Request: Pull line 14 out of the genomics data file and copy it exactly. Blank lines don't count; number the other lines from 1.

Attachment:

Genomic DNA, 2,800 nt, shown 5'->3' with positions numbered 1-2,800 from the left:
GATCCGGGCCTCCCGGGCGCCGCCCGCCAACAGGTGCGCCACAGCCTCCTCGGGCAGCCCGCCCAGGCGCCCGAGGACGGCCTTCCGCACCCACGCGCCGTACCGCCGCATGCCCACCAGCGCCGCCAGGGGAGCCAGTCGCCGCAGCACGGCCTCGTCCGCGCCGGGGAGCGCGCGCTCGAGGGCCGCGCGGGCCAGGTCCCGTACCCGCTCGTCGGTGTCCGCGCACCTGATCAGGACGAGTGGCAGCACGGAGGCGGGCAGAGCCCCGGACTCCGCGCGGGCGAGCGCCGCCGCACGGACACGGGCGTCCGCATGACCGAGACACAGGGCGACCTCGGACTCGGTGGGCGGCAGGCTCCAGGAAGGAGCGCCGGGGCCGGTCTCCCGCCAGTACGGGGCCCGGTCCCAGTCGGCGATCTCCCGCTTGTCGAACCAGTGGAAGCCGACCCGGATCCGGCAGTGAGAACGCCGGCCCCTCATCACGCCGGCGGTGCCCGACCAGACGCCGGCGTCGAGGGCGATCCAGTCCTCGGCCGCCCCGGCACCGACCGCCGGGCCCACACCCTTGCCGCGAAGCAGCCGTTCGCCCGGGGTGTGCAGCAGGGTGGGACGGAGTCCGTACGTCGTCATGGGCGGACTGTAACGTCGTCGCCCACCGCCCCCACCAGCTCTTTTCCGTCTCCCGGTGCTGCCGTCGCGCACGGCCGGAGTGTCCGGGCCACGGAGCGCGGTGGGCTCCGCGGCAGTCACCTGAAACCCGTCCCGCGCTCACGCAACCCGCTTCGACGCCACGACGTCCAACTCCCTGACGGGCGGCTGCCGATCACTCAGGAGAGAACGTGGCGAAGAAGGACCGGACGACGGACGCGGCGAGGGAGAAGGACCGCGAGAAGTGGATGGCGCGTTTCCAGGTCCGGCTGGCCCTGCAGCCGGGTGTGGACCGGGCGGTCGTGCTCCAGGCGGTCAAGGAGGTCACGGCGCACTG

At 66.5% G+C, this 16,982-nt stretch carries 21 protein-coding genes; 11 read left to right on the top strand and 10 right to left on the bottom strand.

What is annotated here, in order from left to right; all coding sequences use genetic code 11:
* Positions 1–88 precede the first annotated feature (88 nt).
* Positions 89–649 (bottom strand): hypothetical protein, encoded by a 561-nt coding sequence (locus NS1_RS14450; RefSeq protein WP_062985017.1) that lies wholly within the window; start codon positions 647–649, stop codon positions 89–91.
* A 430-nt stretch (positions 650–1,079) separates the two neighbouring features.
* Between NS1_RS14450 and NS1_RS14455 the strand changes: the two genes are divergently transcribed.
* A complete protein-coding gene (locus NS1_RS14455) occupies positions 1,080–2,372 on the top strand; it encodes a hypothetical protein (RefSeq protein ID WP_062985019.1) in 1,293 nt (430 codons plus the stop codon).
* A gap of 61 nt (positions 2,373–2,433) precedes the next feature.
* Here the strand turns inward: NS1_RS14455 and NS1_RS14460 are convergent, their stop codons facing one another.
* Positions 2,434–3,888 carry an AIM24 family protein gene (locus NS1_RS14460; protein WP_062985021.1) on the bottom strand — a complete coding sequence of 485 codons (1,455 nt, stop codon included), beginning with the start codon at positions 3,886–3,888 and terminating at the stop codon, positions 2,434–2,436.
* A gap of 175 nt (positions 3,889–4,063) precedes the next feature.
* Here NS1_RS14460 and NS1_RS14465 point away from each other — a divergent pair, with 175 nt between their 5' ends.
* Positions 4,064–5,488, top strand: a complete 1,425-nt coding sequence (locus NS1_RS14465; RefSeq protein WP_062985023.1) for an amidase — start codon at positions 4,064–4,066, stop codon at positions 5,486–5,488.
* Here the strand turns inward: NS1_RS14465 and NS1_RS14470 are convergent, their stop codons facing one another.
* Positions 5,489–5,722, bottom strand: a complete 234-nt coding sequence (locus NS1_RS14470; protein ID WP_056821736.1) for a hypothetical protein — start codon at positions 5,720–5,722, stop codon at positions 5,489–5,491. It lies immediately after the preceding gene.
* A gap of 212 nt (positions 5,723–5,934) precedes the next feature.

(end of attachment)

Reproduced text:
* Here NS1_RS14460 and NS1_RS14465 point away from each other — a divergent pair, with 175 nt between their 5' ends.